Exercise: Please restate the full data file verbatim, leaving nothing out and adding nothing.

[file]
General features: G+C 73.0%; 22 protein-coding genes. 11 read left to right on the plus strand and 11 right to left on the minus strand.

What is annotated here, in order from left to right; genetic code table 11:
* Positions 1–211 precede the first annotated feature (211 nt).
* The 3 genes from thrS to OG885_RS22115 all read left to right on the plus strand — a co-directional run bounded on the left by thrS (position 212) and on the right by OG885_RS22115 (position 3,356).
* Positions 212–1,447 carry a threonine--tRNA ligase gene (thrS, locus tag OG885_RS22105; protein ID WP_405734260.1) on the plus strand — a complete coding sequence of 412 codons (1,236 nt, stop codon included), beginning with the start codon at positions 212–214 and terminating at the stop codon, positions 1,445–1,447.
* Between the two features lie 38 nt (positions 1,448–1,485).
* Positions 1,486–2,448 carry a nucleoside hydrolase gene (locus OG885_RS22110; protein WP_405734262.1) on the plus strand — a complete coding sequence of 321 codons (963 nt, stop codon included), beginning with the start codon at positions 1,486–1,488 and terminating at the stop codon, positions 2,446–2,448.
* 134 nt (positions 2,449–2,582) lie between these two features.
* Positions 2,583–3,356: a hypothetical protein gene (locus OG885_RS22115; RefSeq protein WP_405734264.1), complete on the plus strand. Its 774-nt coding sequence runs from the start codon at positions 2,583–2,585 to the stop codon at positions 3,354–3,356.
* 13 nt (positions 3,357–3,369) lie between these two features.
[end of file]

General features: G+C 73.0%; 22 protein-coding genes. 11 read left to right on the plus strand and 11 right to left on the minus strand.

What is annotated here, in order from left to right; genetic code table 11:
* Positions 1–211 precede the first annotated feature (211 nt).
* The 3 genes from thrS to OG885_RS22115 all read left to right on the plus strand — a co-directional run bounded on the left by thrS (position 212) and on the right by OG885_RS22115 (position 3,356).
* Positions 212–1,447 carry a threonine--tRNA ligase gene (thrS, locus tag OG885_RS22105; protein ID WP_405734260.1) on the plus strand — a complete coding sequence of 412 codons (1,236 nt, stop codon included), beginning with the start codon at positions 212–214 and terminating at the stop codon, positions 1,445–1,447.
* Between the two features lie 38 nt (positions 1,448–1,485).
* Positions 1,486–2,448 carry a nucleoside hydrolase gene (locus OG885_RS22110; protein WP_405734262.1) on the plus strand — a complete coding sequence of 321 codons (963 nt, stop codon included), beginning with the start codon at positions 1,486–1,488 and terminating at the stop codon, positions 2,446–2,448.
* 134 nt (positions 2,449–2,582) lie between these two features.
* Positions 2,583–3,356: a hypothetical protein gene (locus OG885_RS22115; RefSeq protein WP_405734264.1), complete on the plus strand. Its 774-nt coding sequence runs from the start codon at positions 2,583–2,585 to the stop codon at positions 3,354–3,356.
* 13 nt (positions 3,357–3,369) lie between these two features.